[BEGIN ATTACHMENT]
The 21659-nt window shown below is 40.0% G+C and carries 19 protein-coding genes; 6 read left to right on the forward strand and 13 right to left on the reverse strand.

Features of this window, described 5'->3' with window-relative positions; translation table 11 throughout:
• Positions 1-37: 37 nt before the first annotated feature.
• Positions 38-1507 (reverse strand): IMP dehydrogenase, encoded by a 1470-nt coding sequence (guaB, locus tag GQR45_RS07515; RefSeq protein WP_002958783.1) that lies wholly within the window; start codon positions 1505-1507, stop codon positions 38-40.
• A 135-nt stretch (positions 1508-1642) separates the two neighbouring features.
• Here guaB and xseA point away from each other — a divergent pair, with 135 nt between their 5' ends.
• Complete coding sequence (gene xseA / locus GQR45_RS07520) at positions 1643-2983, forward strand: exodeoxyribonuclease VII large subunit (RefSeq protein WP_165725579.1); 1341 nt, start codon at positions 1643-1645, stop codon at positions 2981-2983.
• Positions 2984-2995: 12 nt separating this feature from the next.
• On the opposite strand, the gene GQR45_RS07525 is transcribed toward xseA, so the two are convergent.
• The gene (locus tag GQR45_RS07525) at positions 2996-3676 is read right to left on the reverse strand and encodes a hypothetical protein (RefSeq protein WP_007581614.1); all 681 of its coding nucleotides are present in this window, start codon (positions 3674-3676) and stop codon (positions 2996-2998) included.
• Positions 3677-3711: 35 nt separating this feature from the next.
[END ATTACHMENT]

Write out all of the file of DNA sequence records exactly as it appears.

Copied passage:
The 21659-nt window shown below is 40.0% G+C and carries 19 protein-coding genes; 6 read left to right on the forward strand and 13 right to left on the reverse strand.

Features of this window, described 5'->3' with window-relative positions; translation table 11 throughout:
• Positions 1-37: 37 nt before the first annotated feature.
• Positions 38-1507 (reverse strand): IMP dehydrogenase, encoded by a 1470-nt coding sequence (guaB, locus tag GQR45_RS07515; RefSeq protein WP_002958783.1) that lies wholly within the window; start codon positions 1505-1507, stop codon positions 38-40.
• A 135-nt stretch (positions 1508-1642) separates the two neighbouring features.
• Here guaB and xseA point away from each other — a divergent pair, with 135 nt between their 5' ends.
• Complete coding sequence (gene xseA / locus GQR45_RS07520) at positions 1643-2983, forward strand: exodeoxyribonuclease VII large subunit (RefSeq protein WP_165725579.1); 1341 nt, start codon at positions 1643-1645, stop codon at positions 2981-2983.
• Positions 2984-2995: 12 nt separating this feature from the next.
• On the opposite strand, the gene GQR45_RS07525 is transcribed toward xseA, so the two are convergent.
• The gene (locus tag GQR45_RS07525) at positions 2996-3676 is read right to left on the reverse strand and encodes a hypothetical protein (RefSeq protein WP_007581614.1); all 681 of its coding nucleotides are present in this window, start codon (positions 3674-3676) and stop codon (positions 2996-2998) included.
• Positions 3677-3711: 35 nt separating this feature from the next.